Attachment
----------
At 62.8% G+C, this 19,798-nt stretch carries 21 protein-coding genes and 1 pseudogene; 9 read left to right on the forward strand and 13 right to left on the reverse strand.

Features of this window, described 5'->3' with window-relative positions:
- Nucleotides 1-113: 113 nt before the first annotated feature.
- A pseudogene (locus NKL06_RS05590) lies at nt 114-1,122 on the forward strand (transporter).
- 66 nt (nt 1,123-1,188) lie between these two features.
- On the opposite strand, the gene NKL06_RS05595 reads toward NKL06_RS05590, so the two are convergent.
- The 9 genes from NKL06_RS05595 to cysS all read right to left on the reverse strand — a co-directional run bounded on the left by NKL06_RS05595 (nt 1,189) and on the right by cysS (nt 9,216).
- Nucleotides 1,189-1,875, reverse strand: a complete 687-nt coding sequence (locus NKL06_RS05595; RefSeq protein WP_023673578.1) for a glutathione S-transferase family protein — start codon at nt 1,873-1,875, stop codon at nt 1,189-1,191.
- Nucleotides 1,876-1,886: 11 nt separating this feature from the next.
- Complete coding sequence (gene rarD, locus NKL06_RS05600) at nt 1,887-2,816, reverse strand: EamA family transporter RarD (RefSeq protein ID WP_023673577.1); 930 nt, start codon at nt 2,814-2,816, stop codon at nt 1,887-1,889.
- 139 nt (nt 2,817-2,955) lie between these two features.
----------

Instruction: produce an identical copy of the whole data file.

At 62.8% G+C, this 19,798-nt stretch carries 21 protein-coding genes and 1 pseudogene; 9 read left to right on the forward strand and 13 right to left on the reverse strand.

Features of this window, described 5'->3' with window-relative positions:
- Nucleotides 1-113: 113 nt before the first annotated feature.
- A pseudogene (locus NKL06_RS05590) lies at nt 114-1,122 on the forward strand (transporter).
- 66 nt (nt 1,123-1,188) lie between these two features.
- On the opposite strand, the gene NKL06_RS05595 reads toward NKL06_RS05590, so the two are convergent.
- The 9 genes from NKL06_RS05595 to cysS all read right to left on the reverse strand — a co-directional run bounded on the left by NKL06_RS05595 (nt 1,189) and on the right by cysS (nt 9,216).
- Nucleotides 1,189-1,875, reverse strand: a complete 687-nt coding sequence (locus NKL06_RS05595; RefSeq protein WP_023673578.1) for a glutathione S-transferase family protein — start codon at nt 1,873-1,875, stop codon at nt 1,189-1,191.
- Nucleotides 1,876-1,886: 11 nt separating this feature from the next.
- Complete coding sequence (gene rarD, locus NKL06_RS05600) at nt 1,887-2,816, reverse strand: EamA family transporter RarD (RefSeq protein ID WP_023673577.1); 930 nt, start codon at nt 2,814-2,816, stop codon at nt 1,887-1,889.
- 139 nt (nt 2,817-2,955) lie between these two features.